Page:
But how do you decide which is pitch and which is yaw, in a vehicle that is superficially rotationally symmetrical? It turns out that the Saturn V was designed with a side that was intended to point down—its downrange side, marked by the +Z axis, which pointed due east when the vehicle was on the launch pad. This is the direction in which the space vehicle would travel after launch, in order to push the Apollo spacecraft into orbit—and to do that it needed to tilt over as it ascended, until its engines were pointing west and accelerating it eastwards. So the +Z side gradually became the down side of the vehicle, and various telemetry antennae were positioned on that side so that they could communicate with the ground. You’ll therefore sometimes see this side referred to as the “belly” of the space vehicle. And with +Z marking the belly, we can now tell that the vehicle will pitch around the Y axis, and yaw around the Z axis.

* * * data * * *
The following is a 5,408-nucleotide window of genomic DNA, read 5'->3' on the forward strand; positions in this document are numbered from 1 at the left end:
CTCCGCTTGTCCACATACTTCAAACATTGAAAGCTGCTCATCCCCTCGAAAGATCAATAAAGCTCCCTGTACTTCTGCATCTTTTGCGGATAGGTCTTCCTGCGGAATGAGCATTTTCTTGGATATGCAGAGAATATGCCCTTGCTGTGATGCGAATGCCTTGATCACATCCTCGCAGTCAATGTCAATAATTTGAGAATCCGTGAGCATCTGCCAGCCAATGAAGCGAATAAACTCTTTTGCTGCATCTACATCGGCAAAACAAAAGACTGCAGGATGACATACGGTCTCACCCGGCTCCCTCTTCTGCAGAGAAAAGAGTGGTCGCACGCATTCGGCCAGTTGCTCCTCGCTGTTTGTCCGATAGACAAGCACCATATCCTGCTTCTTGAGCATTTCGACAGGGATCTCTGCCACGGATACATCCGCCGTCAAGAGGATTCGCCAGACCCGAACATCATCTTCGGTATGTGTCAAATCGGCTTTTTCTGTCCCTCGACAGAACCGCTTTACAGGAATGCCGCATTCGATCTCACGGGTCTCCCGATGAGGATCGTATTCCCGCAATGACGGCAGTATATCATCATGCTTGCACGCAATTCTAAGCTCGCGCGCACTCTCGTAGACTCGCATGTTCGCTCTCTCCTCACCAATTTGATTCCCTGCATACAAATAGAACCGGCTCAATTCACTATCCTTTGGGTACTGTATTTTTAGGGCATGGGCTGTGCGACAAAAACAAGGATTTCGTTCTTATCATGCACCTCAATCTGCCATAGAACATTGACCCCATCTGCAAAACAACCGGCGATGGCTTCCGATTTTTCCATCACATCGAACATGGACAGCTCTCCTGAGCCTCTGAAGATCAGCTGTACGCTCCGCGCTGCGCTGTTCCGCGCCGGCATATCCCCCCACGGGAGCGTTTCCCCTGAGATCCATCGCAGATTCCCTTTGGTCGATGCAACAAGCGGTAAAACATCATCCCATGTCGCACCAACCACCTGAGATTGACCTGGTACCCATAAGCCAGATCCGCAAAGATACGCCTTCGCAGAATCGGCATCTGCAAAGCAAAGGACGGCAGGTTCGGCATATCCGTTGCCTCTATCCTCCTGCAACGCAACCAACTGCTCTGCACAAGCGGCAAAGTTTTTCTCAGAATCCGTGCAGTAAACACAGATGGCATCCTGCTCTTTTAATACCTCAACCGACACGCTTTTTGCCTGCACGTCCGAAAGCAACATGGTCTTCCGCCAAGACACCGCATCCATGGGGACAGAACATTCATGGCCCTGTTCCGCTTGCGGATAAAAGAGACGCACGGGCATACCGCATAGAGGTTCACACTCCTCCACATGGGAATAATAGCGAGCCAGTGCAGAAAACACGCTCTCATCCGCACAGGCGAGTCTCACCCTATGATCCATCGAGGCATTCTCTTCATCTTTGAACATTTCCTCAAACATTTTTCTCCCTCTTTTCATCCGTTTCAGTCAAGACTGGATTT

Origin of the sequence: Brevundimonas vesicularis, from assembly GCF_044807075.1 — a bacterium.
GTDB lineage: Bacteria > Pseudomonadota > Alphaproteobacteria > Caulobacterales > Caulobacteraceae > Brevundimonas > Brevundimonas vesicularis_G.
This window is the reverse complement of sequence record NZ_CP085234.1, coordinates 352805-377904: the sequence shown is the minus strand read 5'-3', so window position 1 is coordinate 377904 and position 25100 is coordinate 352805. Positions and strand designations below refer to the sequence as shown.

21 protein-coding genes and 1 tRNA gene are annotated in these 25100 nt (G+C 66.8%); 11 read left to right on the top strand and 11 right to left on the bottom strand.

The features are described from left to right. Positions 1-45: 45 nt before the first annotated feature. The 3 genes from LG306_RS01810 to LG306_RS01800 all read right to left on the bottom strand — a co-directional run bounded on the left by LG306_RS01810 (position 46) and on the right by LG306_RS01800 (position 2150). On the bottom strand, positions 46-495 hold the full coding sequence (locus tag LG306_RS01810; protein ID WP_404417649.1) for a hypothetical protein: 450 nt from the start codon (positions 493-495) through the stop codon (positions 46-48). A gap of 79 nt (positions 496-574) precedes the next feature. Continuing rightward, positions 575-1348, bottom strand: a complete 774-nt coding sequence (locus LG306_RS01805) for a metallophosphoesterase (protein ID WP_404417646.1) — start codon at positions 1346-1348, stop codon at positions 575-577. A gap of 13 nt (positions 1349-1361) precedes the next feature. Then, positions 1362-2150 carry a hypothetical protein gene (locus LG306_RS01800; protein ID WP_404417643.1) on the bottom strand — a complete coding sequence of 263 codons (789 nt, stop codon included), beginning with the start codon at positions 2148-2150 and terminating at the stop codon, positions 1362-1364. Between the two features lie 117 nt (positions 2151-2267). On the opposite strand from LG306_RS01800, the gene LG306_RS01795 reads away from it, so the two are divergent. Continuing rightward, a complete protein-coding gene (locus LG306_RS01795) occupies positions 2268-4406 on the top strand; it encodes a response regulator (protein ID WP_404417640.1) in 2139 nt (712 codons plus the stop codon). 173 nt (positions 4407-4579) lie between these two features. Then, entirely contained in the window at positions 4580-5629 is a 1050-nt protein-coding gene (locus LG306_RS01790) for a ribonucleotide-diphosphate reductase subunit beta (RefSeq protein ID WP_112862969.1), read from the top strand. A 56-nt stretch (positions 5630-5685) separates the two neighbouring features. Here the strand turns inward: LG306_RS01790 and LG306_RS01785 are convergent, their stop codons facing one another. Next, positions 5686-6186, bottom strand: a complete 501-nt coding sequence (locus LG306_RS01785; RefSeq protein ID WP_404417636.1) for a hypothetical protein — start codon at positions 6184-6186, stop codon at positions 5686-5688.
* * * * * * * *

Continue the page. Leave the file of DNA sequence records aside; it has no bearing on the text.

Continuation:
If you have read my previous post on this topic, you’ll know that the astronauts lay on their couches on the launch pad with their heads pointing east.* So as the space vehicle “pitched over” around its Y axis, turning its belly towards the ground, the astronauts ended up with their heads pointing downwards, all the way to orbit. This was done deliberately, so that they could have a view of the horizon during this crucial period.

But the first thing the Saturn V did, within a second of starting to rise from the launch pad, was yaw. It pivoted through a degree or so around its Z axis, tilting southwards and away from the Launch Umbilical Tower on its north side. Here you can see the Apollo 13 space vehicle in the middle of its yaw manoeuvre:

This was carried out so as to nudge the vehicle clear of any umbilical arms on the tower that had failed to retract.